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Suppose a random variable $Z_n=(X_n,Y_n)$ takes a value on $A= [0,1] \times B=[0,1]$. We can consider a conditional distribution of $Y_n$ given the realized value of $X_n$. Now suppose $Z_n$ converges to $Z$ in distribution. What can I say about the convergence of the conditional distribution $F_n(Y_n|X_n=x)$? Can I say, for example, for $x$ almost surely, $F_n(|X_n=x)$ converges to $F(|X=x)$ in distribution?

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Given that $Z_n$ converges to $Z$ in distribution, it has to be that the joint distribution of $Z_n$ converges to the joint distribution of $Z$ for all continuity set of $Z$. But since the joint distribution function is a nondecreasing function, it has to be that discontinuity takes place at most countable points. As such, for $x$ almost surely, $F_n(|X_n=x)$ converges to $F(|X=x) $ in distribution. Can it make sense? – webster Dec 25 '11 at 22:56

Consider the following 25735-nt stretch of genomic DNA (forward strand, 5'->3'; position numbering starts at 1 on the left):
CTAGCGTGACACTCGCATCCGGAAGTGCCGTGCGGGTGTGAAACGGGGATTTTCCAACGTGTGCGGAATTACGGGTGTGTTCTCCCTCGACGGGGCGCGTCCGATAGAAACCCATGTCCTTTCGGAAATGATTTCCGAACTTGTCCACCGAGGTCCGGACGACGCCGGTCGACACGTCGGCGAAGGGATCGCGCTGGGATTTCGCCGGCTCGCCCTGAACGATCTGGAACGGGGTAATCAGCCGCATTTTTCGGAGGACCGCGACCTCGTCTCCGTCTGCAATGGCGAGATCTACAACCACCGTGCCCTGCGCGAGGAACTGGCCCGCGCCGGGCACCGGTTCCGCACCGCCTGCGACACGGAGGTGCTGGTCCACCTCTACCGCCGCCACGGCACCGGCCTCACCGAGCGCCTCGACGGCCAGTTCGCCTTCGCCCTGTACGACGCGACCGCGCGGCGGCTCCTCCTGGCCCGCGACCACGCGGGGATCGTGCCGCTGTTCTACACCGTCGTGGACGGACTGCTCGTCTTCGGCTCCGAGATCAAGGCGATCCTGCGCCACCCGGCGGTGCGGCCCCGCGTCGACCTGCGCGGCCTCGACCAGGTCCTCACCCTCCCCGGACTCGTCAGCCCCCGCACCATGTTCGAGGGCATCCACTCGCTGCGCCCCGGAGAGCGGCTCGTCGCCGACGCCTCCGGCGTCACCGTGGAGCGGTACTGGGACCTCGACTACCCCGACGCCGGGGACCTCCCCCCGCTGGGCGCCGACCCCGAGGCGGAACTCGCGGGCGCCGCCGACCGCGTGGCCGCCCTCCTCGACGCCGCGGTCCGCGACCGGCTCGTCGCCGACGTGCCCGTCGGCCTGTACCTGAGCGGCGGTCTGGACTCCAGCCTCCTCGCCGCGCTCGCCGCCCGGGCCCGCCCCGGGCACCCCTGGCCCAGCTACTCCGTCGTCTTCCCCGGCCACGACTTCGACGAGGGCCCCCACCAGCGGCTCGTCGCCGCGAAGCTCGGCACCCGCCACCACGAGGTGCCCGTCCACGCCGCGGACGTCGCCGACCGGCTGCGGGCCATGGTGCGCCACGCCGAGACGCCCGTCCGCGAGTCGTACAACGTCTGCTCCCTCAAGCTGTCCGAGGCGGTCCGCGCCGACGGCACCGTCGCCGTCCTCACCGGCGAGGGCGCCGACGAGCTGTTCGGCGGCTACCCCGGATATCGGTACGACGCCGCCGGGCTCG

webster: your math comment above is strange. Assume you know the distribution of $(X,Y)$, how do you define $F(\ \mid X=x)$ for a given $x$? – Did Dec 26 '11 at 10:59
I meant conditional distributions. – webster Dec 28 '11 at 16:31

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